Hanging out at Tommy Gilbert's Hobby Shop, 346 East Water Street, in Gettysburg, PA is a lot of fun - and it can be an education, too. Some of the most knowledgeable modelers in south central Pennsylvania come to share their ideas and talk about their love of railroads.
Their passion often evolves into very interesting debates about the history of railroads and the technical details of modeling. For example, "What color was Pennsylvania Railroad boxcar red on new cars in the 1920s". That's important if you model that era. The consensus was that a new boxcar would have been darker than the boxcar red colors offered by most model paint manufacturers. It seems that a few drops of tuscan red are needed to create the darker color used by the PRR. Of course, that color blending isn't necessary if you model a ten year old car in the 1930s that has been significantly sun-faded.
These discussion forums at Tommy Gilbert's are a lot more fun when they are live - and not just on a bulletin board on the web. You get to meet the real people behind the modeling - including some of those authors whose bylines are found in model magazines and books.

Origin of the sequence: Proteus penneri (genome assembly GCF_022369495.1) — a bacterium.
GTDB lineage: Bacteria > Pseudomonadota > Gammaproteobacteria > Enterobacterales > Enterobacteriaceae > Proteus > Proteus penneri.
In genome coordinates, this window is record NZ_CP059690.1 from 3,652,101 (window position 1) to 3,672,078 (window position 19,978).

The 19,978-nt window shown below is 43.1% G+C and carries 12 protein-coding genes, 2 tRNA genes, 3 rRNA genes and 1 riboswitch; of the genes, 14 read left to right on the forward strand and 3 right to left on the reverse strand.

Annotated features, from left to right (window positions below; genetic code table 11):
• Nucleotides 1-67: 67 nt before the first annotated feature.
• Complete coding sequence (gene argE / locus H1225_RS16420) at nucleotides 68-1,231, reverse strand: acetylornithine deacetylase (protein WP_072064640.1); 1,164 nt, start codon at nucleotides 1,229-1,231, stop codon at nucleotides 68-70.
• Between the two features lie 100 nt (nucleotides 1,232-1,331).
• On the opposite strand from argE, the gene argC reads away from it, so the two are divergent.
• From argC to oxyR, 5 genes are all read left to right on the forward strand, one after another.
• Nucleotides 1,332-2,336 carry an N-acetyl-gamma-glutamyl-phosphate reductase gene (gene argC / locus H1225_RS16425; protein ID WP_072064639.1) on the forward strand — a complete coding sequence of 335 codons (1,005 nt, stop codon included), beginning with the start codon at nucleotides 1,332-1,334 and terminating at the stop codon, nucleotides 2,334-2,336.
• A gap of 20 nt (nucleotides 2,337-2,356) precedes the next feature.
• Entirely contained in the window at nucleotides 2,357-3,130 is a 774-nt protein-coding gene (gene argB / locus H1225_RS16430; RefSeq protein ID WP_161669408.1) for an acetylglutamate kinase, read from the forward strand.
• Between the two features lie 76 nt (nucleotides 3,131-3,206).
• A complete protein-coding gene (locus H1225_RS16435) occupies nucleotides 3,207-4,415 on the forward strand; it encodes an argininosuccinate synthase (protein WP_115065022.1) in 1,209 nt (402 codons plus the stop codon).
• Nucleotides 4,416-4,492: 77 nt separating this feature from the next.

Tommy has a couple of layouts in the shop. One of them that came in about a month ago is for sale. It is an N-Scale layout that has a good running start and could be finished into a nice layout. So, there's lots of room for modeling fun when someone buys the layout. But, in the meantime, the layout is set up for operation at Tommy's and people can run N-Scale trains through the mountains and around a town and yards. Here are some photos.
There is a good start on the town with lots of opportunity for adding more.
This sure looks a lot like Colorado.
A Rio Grand waits for the Wabash freight to pass.
There are some industries - and even a Burger King.
Twin tunnels go through a huge mountain.
This shows the depth of the flatland area with the town in the distance.
A Wabash freight pulls out of the yards in the early morning light.
Remember - this layout is for sale. Hurry on in to see it - and go ahead and ask if you can run it.